Molecular tumor profiling has potential importance in identifying the tissue of origin in patients with cancer of unknown primary (CUP). We retrospectively performed the Tissue of Origin test, an FDA-cleared commercially available gene microarray assay, on biopsy specimens from patients with CUP. Assay results were correlated with clinical and pathologic features, and with previous results using the Veridex 10-gene CUP assay, a molecular RT-PCR assay designed to detect 6 primary sites.When performed retrospectively in several groups of patients with carcinoma of unknown primary site, molecular assays provided a putative diagnosis in the majority of patients. In general, these predictions were consistent with clinical features and with the results of standard pathologic evaluation. However, confirmation that the assay predictions were "correct" has been impossible in the majority of patients, since the actual primary site usually remains unidentified. In one small series, the correct primary site was predicted by assay of the original biopsy in 15 of 20 patients with an initial CUP diagnosis who subsequently had primary sites detected during their clinical course.In spite of these promising results from early studies, the role of molecular tumor profiling in the diagnosis of patients with CUP remains undefined. The relative merits of molecular profiling as compared to standard pathologic evaluation have not been completely defined.(John D. Hainsworth, RajiPillai, W David Henner, Meredith Halks-Miller, Cassie M Lane and F Anthony Greco, Molecular Tumor Profiling in the Diagnosis of Patients with Carcinoma of Unknown Primary Site: Retrospective Evaluation of Gene Microarray Assay)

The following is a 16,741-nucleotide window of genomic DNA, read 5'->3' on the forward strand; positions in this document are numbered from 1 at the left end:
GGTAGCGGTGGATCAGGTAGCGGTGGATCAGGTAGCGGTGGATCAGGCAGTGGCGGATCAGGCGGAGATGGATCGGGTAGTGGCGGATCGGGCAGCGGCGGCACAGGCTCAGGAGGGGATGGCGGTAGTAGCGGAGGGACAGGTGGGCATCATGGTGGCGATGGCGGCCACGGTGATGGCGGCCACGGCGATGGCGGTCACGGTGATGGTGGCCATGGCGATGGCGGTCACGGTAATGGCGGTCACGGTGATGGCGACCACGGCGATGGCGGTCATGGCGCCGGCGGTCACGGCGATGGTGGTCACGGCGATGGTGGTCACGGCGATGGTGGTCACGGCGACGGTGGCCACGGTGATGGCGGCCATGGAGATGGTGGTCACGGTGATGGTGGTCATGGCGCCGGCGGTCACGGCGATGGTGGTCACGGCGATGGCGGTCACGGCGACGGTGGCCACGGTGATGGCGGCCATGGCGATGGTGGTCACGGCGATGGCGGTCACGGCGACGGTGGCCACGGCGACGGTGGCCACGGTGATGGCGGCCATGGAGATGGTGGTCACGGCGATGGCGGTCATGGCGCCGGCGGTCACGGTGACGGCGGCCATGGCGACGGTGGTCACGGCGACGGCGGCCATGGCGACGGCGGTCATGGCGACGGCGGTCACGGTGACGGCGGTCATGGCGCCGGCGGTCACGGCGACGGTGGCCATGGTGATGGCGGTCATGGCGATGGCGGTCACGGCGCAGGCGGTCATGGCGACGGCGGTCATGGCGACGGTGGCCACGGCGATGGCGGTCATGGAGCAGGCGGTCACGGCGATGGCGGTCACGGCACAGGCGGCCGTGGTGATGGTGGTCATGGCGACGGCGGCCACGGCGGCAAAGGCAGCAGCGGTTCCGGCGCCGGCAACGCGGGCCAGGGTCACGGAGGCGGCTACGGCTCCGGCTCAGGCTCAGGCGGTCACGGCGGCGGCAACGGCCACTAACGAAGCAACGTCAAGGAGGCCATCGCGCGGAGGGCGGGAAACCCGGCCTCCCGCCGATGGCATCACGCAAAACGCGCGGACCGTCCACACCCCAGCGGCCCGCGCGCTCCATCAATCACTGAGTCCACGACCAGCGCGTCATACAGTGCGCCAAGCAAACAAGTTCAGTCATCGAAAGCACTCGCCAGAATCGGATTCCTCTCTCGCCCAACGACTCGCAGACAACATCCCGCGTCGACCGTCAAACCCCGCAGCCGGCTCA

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Last date updated on July, 2014